A new excise tax on executive compensation paid to top employees will also have an impact on many larger nonprofit organizations. The excise tax is levied at 21 percent on any remuneration in excess of $1 million per person paid to an organization’s top five compensated employees and former employees. Remuneration includes most forms of compensation paid by the organization. An exception to this rule does exist for compensation paid to qualified medical professionals attributable to medical services they provide to the organization.
Colleges and Universities
Colleges and universities will be especially impacted by a number of provisions in the new law. Private colleges and universities (not state institutions) will now be subject to a new excise tax of 1.4 percent on net investment income. This excise tax will apply to private educational institutions that have at least 500 students and have assets equivalent to at least $500,000 per full time student. Assets of related organizations could also be considered under this tax if that entity is controlled by the institution or it is a 509(a)(3) supporting organization to the institution. This tax is expected to have a large impact on many of the nation’s largest private educational institutions.
In addition, the bill eliminates a long standing charitable contribution benefit for individuals who make payments to educational institutions for the right to purchase tickets or seating at athletic events. The prior rules allowed a charitable contribution deduction for 80 percent of the amount paid for the right. This benefit has now been eliminated.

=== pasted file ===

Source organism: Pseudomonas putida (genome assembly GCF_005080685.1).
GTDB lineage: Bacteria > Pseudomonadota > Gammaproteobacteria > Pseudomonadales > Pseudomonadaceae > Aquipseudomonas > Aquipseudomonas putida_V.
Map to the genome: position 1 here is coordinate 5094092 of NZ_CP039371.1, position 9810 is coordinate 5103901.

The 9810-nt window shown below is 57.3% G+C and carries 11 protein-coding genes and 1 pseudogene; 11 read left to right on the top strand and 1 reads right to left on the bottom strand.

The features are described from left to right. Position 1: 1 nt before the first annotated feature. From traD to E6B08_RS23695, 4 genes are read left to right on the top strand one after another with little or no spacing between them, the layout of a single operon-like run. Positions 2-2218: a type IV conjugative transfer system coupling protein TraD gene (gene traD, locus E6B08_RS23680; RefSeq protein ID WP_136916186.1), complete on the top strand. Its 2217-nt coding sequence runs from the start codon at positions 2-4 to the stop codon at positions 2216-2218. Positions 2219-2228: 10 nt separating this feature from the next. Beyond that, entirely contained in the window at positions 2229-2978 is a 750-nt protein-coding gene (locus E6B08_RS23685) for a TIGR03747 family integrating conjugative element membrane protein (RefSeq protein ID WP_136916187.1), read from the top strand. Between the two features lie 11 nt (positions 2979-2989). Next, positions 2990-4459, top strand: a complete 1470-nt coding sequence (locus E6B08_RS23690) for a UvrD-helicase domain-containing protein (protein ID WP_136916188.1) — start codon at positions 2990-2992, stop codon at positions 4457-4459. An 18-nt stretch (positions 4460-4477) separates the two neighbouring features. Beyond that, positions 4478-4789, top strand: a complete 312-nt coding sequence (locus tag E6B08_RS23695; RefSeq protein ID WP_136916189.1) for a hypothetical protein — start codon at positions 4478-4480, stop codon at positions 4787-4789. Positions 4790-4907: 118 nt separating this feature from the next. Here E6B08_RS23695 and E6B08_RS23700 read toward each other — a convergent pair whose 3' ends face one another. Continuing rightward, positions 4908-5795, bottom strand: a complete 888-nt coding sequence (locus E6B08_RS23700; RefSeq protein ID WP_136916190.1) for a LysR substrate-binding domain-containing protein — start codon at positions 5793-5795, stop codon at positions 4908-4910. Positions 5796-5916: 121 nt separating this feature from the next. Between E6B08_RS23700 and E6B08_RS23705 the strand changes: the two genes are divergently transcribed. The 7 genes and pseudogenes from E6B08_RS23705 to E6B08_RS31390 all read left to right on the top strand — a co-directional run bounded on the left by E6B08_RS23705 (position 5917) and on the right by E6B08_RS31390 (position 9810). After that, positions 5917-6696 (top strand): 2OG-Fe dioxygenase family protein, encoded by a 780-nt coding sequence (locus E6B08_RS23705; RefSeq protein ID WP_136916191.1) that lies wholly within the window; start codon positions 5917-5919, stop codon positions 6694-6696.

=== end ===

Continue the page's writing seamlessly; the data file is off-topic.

Private Activity Bonds
The bill also eliminated the exclusion from gross income of interest received on advanced refunding of private activity bonds. Private activity bonds provide a significant amount of capital financing for many nonprofit organizations. While the elimination of the advanced refunding bonds may have an impact on the overall capital financing market, it will be significantly less than the House proposal which would have completely ended the use of private activity bonds.
There are some items in prior versions of the bill that did not make it to the final version, including the reduction of the private foundation excise tax, repeal of the Johnson amendment (related to political activities), private operating foundation requirements, donor advised fund reporting requirements and non-deductibility of tax exempt bonds. These items are still important to note as their inclusion in previous versions indicates some level of interest in these provisions for future legislation activity. In addition, there are other provisions applicable to corporations and trusts that could also impact exempt organizations with certain activities.
Congress will no doubt need to propose modifications through technical corrections in order to ensure the law works as intended. In addition, Treasury will need to issue Regulations and guidance on the actual implementation. Contact your Eide Bailly professional or our Tax Exempt Team for more details on these upcoming changes and to learn how to best prepare your organization.